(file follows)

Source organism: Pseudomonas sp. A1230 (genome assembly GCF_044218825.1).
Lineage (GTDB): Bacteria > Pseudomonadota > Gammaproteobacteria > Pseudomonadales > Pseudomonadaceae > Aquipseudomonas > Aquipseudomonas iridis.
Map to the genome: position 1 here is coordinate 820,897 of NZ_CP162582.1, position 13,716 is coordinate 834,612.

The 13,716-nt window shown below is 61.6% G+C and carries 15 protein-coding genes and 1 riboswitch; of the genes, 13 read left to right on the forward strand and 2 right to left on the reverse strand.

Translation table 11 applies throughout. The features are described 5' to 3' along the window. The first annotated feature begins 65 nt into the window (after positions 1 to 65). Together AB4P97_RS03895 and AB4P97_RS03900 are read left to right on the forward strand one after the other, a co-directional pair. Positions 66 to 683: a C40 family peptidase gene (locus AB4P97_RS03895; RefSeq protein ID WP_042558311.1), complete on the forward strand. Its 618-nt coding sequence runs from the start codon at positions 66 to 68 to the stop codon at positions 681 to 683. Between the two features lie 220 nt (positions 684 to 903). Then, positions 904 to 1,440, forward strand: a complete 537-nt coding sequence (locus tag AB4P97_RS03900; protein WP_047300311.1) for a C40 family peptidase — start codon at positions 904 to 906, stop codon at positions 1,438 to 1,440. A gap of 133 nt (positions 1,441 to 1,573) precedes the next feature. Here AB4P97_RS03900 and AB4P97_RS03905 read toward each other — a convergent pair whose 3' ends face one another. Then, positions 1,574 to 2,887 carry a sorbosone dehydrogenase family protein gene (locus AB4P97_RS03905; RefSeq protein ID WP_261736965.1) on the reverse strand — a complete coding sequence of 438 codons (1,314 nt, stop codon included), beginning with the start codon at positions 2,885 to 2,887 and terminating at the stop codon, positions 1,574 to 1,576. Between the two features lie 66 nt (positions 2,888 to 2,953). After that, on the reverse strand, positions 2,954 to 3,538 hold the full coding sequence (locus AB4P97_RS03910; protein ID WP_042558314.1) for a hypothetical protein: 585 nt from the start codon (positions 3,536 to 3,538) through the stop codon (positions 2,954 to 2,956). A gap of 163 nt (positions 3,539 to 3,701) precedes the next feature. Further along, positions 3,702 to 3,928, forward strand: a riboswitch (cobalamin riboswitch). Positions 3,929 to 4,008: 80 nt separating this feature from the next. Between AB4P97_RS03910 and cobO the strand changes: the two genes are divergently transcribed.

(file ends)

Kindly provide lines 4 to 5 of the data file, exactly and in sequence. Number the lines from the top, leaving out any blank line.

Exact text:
The 13,716-nt window shown below is 61.6% G+C and carries 15 protein-coding genes and 1 riboswitch; of the genes, 13 read left to right on the forward strand and 2 right to left on the reverse strand.

Translation table 11 applies throughout. The features are described 5' to 3' along the window. The first annotated feature begins 65 nt into the window (after positions 1 to 65). Together AB4P97_RS03895 and AB4P97_RS03900 are read left to right on the forward strand one after the other, a co-directional pair. Positions 66 to 683: a C40 family peptidase gene (locus AB4P97_RS03895; RefSeq protein ID WP_042558311.1), complete on the forward strand. Its 618-nt coding sequence runs from the start codon at positions 66 to 68 to the stop codon at positions 681 to 683. Between the two features lie 220 nt (positions 684 to 903). Then, positions 904 to 1,440, forward strand: a complete 537-nt coding sequence (locus tag AB4P97_RS03900; protein WP_047300311.1) for a C40 family peptidase — start codon at positions 904 to 906, stop codon at positions 1,438 to 1,440. A gap of 133 nt (positions 1,441 to 1,573) precedes the next feature. Here AB4P97_RS03900 and AB4P97_RS03905 read toward each other — a convergent pair whose 3' ends face one another. Then, positions 1,574 to 2,887 carry a sorbosone dehydrogenase family protein gene (locus AB4P97_RS03905; RefSeq protein ID WP_261736965.1) on the reverse strand — a complete coding sequence of 438 codons (1,314 nt, stop codon included), beginning with the start codon at positions 2,885 to 2,887 and terminating at the stop codon, positions 1,574 to 1,576. Between the two features lie 66 nt (positions 2,888 to 2,953). After that, on the reverse strand, positions 2,954 to 3,538 hold the full coding sequence (locus AB4P97_RS03910; protein ID WP_042558314.1) for a hypothetical protein: 585 nt from the start codon (positions 3,536 to 3,538) through the stop codon (positions 2,954 to 2,956). A gap of 163 nt (positions 3,539 to 3,701) precedes the next feature. Further along, positions 3,702 to 3,928, forward strand: a riboswitch (cobalamin riboswitch). Positions 3,929 to 4,008: 80 nt separating this feature from the next. Between AB4P97_RS03910 and cobO the strand changes: the two genes are divergently transcribed.